● To feel empathy for the poor, oppressed, and downtrodden. You only have to consider how much we’ve suffered as a people to understand how this got into our DNA.

● To have a Jewish funny bone. You can relate to Jewish humor because you’re laughing at yourself and other Jewish people you know – and, nu, do you think there’s any shortage of Jewish foibles?

● To think in “Jewish ways.” How do Jews think? Oy vey iz mir. We think the number 18 brings good luck, so we sometimes give gifts in denominations of 18, like $36 or $180. We try to ward off the evil eye after hearing compliments or wonderful news by saying “kenohora” or mimicking spitting by going “pooh-pooh-pooh.” Oh, and there’s the proverbial Jewish guilt, as well as our inimitable designation of “mishagas” to explain a panoply of crazy behavior with a Jewish edge. Is there such a thing as a Yiddishe kop? Suffice it to say that when you do something stupid, you’re not using it.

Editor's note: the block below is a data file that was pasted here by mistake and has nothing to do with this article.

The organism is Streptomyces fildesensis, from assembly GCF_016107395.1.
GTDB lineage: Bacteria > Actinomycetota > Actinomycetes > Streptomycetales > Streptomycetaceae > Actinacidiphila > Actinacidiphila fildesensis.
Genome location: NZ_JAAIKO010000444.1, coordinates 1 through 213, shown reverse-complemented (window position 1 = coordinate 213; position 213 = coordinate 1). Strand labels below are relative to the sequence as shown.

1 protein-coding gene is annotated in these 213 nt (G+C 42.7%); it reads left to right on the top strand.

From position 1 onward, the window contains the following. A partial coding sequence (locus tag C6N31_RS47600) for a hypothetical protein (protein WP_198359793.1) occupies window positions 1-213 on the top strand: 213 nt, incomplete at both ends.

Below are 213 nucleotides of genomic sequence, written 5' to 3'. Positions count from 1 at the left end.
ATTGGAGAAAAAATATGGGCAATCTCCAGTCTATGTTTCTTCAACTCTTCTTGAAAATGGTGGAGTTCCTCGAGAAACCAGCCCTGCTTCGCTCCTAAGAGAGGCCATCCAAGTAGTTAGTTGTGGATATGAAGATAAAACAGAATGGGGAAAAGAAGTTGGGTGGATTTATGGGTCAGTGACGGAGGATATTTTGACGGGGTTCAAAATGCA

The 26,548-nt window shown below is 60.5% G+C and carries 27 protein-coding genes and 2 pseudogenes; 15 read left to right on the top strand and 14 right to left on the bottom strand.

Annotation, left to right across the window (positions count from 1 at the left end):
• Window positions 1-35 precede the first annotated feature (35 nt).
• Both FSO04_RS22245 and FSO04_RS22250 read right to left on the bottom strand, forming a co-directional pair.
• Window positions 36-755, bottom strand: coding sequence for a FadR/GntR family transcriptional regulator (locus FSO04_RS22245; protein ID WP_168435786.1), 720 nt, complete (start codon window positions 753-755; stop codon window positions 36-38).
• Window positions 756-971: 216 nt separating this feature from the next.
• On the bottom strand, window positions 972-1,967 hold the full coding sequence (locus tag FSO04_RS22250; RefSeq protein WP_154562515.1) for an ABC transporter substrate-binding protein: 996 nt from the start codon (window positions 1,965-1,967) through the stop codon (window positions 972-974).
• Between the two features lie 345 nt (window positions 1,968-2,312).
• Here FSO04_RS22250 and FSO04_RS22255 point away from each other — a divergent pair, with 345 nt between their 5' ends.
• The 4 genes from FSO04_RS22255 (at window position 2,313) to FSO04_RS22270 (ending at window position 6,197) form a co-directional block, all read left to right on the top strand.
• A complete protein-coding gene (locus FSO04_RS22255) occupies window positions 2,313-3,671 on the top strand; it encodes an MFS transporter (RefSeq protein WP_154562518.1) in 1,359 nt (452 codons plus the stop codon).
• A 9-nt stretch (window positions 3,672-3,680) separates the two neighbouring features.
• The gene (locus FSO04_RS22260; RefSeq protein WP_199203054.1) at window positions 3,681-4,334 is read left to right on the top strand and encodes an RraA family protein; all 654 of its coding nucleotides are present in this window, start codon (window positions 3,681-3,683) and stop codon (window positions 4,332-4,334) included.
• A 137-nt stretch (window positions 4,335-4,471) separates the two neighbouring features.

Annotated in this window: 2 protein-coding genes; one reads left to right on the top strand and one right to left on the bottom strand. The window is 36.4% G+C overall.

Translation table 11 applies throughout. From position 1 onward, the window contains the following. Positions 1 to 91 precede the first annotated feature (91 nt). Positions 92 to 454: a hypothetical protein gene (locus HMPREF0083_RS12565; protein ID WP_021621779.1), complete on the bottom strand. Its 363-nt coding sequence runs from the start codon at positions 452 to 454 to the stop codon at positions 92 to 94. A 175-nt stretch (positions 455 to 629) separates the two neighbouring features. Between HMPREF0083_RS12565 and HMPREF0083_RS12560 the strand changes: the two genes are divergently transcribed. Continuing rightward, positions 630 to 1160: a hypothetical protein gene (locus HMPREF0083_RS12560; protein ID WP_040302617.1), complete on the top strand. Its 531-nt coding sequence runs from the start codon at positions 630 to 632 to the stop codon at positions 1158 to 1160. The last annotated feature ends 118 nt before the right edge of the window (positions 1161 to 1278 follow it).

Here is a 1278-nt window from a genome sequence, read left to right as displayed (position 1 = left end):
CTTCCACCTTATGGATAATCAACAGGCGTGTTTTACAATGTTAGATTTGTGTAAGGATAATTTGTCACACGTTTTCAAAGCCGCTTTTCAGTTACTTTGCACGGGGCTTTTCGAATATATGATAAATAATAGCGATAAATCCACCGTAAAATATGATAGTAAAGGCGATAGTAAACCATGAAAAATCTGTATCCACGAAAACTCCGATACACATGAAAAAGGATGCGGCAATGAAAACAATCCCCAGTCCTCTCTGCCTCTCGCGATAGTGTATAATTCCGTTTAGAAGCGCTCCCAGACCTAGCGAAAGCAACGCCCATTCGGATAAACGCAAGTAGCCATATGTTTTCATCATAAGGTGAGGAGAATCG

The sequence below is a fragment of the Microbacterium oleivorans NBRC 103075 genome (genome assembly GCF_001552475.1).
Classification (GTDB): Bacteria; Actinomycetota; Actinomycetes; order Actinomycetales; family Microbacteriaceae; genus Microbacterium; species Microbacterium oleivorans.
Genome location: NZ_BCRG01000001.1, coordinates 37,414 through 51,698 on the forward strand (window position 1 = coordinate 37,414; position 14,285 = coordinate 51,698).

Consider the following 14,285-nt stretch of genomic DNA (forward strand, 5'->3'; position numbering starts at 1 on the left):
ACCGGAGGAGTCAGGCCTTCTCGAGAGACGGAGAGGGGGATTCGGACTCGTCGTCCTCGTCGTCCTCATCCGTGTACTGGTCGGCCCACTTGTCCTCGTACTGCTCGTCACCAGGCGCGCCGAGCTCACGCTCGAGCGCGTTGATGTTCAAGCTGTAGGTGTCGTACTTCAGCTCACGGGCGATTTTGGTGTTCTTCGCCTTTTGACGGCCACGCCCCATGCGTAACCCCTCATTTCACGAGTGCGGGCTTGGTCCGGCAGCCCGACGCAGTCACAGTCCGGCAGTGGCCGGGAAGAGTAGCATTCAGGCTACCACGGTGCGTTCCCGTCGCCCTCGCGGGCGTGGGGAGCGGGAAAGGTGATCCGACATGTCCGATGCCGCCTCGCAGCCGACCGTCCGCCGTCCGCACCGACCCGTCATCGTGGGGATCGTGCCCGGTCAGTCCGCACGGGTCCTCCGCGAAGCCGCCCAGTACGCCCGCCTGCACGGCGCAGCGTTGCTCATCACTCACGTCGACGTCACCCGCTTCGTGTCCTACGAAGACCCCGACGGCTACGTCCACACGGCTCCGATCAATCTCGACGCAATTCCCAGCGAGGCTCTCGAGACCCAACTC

Nothing ‘Reasonable’ about Mideast Divide

Thursday, August 1st, 2013

Thanks to Israeli Prime Minister Netanyahu’s decision to swallow a painful and embarrassing concession to please the Palestinians, Secretary of State John Kerry had his moment of triumph.

In announcing the start of a new round of Middle East peace talks, Kerry has seemingly justified the way he has concentrated his efforts on an issue that was not in crisis mode and with little chance of resolution while treating other more urgent problems such as Egypt, Syria, and the Iranian nuclear threat as lower priorities.

But now that he has had his victory, the focus turns to the talks where few, if any, observers think there is a ghost of a chance of that the negotiations can succeed despite Kerry’s call for “reasonable compromises.”